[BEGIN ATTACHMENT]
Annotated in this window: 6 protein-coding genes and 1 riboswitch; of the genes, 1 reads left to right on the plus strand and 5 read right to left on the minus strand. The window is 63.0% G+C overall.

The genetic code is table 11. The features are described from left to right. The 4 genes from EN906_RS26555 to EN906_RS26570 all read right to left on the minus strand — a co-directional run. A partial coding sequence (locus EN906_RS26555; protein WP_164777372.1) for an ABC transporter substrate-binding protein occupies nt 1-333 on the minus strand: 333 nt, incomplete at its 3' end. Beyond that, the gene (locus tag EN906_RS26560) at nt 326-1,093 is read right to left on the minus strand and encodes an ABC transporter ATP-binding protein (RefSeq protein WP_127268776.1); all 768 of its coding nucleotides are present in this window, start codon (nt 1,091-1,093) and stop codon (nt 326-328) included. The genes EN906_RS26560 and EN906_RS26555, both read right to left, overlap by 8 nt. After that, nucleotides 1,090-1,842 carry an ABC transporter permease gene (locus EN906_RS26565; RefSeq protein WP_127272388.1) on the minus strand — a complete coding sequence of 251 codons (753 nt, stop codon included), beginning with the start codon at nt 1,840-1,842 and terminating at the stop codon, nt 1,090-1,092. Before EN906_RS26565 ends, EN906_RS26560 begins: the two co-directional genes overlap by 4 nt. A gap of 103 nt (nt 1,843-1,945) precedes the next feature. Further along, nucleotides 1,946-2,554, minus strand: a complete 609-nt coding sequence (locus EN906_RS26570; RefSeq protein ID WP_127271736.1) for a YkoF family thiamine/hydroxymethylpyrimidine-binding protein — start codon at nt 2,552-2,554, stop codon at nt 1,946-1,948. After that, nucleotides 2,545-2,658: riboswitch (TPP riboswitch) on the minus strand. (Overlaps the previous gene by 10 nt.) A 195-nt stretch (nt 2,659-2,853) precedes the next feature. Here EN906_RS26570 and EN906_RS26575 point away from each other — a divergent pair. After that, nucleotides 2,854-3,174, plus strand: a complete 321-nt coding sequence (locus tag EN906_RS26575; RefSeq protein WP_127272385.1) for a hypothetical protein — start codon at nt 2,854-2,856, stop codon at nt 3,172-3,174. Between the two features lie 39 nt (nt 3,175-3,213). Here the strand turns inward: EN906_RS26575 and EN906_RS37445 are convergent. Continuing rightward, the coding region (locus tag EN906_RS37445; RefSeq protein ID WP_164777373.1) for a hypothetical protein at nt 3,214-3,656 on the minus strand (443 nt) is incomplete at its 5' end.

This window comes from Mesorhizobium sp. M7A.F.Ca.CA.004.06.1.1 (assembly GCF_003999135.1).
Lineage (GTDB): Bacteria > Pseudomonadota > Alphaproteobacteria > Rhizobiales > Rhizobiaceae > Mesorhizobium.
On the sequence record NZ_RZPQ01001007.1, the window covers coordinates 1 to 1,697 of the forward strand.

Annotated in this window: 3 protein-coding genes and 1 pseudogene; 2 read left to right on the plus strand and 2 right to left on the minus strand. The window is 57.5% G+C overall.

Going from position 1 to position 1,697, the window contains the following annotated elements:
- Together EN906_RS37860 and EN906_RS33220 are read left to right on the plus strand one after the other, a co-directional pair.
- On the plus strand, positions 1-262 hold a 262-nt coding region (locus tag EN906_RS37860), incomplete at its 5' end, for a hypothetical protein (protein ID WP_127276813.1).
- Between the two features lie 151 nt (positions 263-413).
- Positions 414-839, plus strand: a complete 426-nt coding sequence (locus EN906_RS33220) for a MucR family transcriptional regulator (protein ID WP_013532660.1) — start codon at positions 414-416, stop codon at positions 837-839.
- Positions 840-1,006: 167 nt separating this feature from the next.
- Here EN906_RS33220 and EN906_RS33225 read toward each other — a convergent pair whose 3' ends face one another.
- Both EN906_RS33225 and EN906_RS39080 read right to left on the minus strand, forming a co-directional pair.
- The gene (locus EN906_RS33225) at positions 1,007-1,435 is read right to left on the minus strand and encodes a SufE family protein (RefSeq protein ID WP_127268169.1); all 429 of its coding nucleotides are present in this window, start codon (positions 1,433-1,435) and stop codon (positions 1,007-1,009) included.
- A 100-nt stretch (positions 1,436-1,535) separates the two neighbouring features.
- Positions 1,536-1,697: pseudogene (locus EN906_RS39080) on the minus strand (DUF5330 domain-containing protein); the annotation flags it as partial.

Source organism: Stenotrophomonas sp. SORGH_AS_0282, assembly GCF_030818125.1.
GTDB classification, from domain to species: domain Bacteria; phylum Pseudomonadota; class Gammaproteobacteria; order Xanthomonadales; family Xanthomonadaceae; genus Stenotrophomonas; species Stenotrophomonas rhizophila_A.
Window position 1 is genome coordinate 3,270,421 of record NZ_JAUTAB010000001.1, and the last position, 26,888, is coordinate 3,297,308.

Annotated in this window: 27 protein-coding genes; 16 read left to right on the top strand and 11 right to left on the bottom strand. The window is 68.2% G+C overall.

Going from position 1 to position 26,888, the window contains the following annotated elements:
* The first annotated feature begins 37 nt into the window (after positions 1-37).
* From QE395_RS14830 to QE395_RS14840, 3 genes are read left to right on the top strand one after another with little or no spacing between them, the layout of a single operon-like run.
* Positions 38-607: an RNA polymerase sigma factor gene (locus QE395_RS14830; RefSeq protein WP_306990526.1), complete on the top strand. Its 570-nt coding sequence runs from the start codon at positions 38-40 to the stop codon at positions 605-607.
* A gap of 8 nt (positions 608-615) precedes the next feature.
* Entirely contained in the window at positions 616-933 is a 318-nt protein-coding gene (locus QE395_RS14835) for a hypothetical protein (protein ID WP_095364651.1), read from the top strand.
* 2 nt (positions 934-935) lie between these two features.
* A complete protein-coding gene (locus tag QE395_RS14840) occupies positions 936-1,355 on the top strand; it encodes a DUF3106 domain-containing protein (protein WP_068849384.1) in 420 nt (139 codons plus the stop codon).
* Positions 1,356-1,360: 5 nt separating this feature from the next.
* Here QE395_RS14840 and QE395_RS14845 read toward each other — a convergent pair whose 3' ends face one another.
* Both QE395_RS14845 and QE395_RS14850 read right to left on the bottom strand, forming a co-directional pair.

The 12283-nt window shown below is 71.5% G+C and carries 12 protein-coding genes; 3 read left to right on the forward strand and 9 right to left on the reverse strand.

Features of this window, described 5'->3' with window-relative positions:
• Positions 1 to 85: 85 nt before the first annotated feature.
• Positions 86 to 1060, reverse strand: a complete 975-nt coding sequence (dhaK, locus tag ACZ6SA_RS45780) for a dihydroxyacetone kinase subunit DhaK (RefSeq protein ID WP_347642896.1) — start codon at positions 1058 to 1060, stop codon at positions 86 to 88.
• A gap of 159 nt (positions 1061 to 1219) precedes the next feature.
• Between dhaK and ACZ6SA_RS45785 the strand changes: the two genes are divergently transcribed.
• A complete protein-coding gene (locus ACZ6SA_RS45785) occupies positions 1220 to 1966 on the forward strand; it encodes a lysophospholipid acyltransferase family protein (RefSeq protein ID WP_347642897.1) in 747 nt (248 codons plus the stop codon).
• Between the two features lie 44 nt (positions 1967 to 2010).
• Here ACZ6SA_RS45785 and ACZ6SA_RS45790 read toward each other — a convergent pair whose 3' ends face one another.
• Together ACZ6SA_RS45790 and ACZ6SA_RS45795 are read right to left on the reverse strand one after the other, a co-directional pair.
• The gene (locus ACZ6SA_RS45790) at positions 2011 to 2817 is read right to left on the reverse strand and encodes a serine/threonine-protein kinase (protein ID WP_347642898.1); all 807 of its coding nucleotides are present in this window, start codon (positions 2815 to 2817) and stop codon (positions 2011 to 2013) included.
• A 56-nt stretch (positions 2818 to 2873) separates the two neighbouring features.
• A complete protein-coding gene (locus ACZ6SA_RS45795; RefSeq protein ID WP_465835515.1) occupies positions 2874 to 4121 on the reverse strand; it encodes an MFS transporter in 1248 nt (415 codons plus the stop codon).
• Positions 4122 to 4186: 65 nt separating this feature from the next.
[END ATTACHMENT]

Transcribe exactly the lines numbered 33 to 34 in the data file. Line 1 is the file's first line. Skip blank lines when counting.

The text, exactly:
The 12283-nt window shown below is 71.5% G+C and carries 12 protein-coding genes; 3 read left to right on the forward strand and 9 right to left on the reverse strand.

Features of this window, described 5'->3' with window-relative positions: